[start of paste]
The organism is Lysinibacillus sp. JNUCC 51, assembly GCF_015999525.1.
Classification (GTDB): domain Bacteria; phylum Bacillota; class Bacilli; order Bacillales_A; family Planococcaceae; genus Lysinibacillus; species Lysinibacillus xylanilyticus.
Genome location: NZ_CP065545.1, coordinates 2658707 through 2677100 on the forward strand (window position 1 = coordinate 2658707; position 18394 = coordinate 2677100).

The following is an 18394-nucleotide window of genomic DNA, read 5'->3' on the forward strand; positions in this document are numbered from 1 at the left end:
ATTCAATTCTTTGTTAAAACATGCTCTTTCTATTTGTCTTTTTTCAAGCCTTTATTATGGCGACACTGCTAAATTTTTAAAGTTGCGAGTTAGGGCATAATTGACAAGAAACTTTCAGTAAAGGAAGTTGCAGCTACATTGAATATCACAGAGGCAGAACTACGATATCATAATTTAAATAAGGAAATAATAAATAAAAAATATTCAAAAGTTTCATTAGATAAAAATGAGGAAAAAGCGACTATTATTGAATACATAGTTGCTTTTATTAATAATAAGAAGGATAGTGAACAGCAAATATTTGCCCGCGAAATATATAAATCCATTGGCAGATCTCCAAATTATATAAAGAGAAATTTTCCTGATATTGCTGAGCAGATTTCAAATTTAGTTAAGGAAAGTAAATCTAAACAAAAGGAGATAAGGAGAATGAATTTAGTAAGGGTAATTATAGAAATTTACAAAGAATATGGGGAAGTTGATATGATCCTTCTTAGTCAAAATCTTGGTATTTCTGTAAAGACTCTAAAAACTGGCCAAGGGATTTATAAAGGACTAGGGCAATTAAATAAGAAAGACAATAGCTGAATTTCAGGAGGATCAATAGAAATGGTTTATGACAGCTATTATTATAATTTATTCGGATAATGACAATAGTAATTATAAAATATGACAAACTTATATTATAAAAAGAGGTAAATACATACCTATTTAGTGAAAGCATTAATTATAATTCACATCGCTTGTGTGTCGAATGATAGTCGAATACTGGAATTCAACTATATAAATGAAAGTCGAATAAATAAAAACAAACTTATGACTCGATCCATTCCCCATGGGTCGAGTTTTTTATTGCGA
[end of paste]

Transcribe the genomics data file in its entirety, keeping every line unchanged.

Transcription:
The organism is Lysinibacillus sp. JNUCC 51, assembly GCF_015999525.1.
Classification (GTDB): domain Bacteria; phylum Bacillota; class Bacilli; order Bacillales_A; family Planococcaceae; genus Lysinibacillus; species Lysinibacillus xylanilyticus.
Genome location: NZ_CP065545.1, coordinates 2658707 through 2677100 on the forward strand (window position 1 = coordinate 2658707; position 18394 = coordinate 2677100).

The following is an 18394-nucleotide window of genomic DNA, read 5'->3' on the forward strand; positions in this document are numbered from 1 at the left end:
ATTCAATTCTTTGTTAAAACATGCTCTTTCTATTTGTCTTTTTTCAAGCCTTTATTATGGCGACACTGCTAAATTTTTAAAGTTGCGAGTTAGGGCATAATTGACAAGAAACTTTCAGTAAAGGAAGTTGCAGCTACATTGAATATCACAGAGGCAGAACTACGATATCATAATTTAAATAAGGAAATAATAAATAAAAAATATTCAAAAGTTTCATTAGATAAAAATGAGGAAAAAGCGACTATTATTGAATACATAGTTGCTTTTATTAATAATAAGAAGGATAGTGAACAGCAAATATTTGCCCGCGAAATATATAAATCCATTGGCAGATCTCCAAATTATATAAAGAGAAATTTTCCTGATATTGCTGAGCAGATTTCAAATTTAGTTAAGGAAAGTAAATCTAAACAAAAGGAGATAAGGAGAATGAATTTAGTAAGGGTAATTATAGAAATTTACAAAGAATATGGGGAAGTTGATATGATCCTTCTTAGTCAAAATCTTGGTATTTCTGTAAAGACTCTAAAAACTGGCCAAGGGATTTATAAAGGACTAGGGCAATTAAATAAGAAAGACAATAGCTGAATTTCAGGAGGATCAATAGAAATGGTTTATGACAGCTATTATTATAATTTATTCGGATAATGACAATAGTAATTATAAAATATGACAAACTTATATTATAAAAAGAGGTAAATACATACCTATTTAGTGAAAGCATTAATTATAATTCACATCGCTTGTGTGTCGAATGATAGTCGAATACTGGAATTCAACTATATAAATGAAAGTCGAATAAATAAAAACAAACTTATGACTCGATCCATTCCCCATGGGTCGAGTTTTTTATTGCGA